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$7.5M settlement reached in Google+ class action suit

Google Plus

Google LLC has agreed to pay $7.5 million to settle putative class action litigation filed in connection with its discontinued Google+ media platform, although class members may receive only $5 each and no more than $12.

In October and December 2018, Google, a unit of Alphabet Inc., acknowledged that software bugs in its Google+ social media platform potentially exposed users profile information to unauthorized third parties, including users’ names, genders and email addresses, as well as additional information including users’ occupations and places lived, according to the plaintiffs’ motion in support of the settlement, which was filed Monday in U.S. District Court in San Jose in In Re Google Plus Profile Litigation.

There is no evidence the data was accessed, according to the motion.

The litigation was filed in October 2018. Google took the platform offline in April 2019.

Under terms of the settlement agreement, claimants will receive an initial cash payment of $5 each, which will increase up to $12 per claimant if sufficient funds remain, or decrease on a pro rata basis if there are insufficient funds.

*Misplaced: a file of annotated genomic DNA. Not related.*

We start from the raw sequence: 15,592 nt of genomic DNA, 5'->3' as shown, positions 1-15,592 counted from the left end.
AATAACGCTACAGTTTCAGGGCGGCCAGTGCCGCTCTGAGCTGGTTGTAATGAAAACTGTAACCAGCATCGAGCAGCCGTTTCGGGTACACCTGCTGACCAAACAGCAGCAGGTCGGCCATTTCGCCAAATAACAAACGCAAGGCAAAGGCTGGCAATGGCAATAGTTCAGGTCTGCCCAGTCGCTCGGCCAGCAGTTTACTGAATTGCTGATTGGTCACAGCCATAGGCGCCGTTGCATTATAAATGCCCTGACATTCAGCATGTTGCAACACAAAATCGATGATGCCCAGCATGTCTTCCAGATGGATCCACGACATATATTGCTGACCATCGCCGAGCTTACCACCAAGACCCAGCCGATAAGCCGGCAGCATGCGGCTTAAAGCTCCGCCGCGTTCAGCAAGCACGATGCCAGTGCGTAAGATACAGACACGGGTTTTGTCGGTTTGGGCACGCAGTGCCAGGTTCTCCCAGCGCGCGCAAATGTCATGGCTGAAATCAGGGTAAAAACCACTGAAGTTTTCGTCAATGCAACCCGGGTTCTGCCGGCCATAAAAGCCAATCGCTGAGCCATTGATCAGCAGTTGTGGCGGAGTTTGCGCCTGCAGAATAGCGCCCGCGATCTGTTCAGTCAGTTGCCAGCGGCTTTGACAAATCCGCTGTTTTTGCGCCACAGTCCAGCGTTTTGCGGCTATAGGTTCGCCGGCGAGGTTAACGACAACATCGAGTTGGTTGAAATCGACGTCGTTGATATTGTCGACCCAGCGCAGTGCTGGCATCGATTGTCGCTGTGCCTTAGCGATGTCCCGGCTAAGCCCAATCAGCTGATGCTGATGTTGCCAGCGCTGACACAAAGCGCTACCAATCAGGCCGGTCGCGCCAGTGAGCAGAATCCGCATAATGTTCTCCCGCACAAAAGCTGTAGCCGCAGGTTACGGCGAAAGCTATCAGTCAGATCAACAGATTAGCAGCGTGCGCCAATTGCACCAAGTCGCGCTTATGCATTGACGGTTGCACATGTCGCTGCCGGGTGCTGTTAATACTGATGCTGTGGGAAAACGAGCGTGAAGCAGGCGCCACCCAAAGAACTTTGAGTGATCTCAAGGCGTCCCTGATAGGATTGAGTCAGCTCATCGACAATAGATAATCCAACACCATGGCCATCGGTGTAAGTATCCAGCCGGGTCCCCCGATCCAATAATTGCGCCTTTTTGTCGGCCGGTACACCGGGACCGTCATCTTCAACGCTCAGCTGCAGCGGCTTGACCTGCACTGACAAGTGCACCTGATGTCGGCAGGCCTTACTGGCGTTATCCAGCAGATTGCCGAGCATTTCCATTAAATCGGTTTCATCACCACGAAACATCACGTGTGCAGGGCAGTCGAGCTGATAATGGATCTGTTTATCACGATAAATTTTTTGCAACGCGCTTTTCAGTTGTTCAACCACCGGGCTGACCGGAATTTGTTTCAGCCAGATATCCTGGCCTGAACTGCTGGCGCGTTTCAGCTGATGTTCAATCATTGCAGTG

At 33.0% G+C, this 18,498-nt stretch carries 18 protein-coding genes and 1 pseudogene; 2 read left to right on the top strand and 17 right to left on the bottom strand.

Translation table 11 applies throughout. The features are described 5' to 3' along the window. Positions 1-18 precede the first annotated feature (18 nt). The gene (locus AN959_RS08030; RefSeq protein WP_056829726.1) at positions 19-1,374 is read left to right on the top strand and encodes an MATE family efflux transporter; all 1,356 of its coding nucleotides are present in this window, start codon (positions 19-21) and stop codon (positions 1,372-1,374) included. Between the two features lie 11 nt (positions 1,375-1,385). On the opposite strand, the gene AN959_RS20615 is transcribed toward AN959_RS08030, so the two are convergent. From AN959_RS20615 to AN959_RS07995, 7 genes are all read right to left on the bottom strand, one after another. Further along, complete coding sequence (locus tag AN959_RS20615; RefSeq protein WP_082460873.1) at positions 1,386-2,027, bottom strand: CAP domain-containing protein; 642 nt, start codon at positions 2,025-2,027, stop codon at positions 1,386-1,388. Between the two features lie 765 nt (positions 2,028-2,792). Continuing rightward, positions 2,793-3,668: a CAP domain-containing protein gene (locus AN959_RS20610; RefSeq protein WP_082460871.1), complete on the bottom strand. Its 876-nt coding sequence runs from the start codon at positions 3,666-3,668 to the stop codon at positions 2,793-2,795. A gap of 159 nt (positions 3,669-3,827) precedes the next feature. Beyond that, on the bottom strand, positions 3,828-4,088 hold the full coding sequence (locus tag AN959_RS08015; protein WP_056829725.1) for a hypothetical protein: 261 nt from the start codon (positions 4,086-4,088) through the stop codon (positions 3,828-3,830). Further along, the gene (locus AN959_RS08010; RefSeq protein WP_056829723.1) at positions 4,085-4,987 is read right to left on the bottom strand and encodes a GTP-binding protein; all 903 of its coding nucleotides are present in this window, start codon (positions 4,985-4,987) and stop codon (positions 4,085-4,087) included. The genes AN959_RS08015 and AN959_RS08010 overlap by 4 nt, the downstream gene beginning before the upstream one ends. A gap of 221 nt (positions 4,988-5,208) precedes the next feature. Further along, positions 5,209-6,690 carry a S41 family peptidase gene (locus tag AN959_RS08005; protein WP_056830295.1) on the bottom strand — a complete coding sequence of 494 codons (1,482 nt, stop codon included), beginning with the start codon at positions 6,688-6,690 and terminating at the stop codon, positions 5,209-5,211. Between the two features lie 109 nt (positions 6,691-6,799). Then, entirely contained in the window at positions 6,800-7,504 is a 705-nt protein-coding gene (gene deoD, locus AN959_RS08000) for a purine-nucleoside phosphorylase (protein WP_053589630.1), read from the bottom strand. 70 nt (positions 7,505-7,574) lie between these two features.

Attorneys will receive up to $1,875,000 plus $200,000 for additional costs.

A hearing on preliminary agreement of the settlement agreement is set for Feb. 20 in the San Jose court.

An estimated 10 million users in the United States had account settings that could have been exposed by the second bug, while the number impacted by the first bug “cannot be conclusively determined,” according to the plaintiffs’ brief.

The plaintiffs’ brief states the settlement, which follows mediation, “provides quick relief for Settlement Class members, including payments for potentially disseminating their non-public information to unauthorized third-party application developers.

“Importantly, the Personal Information of all Class members was never disseminated or accessed by hackers or other malicious third parties, but instead was potentially exposed to third-party software developers known to google.”

Google did not respond to a request for comment.

In August, a federal appeals court struck down Google’s class action settlement meant to resolve claims it invaded the privacy of millions of computer users by installing “cookies” in their browsers, but paying those users nothing for their troubles.







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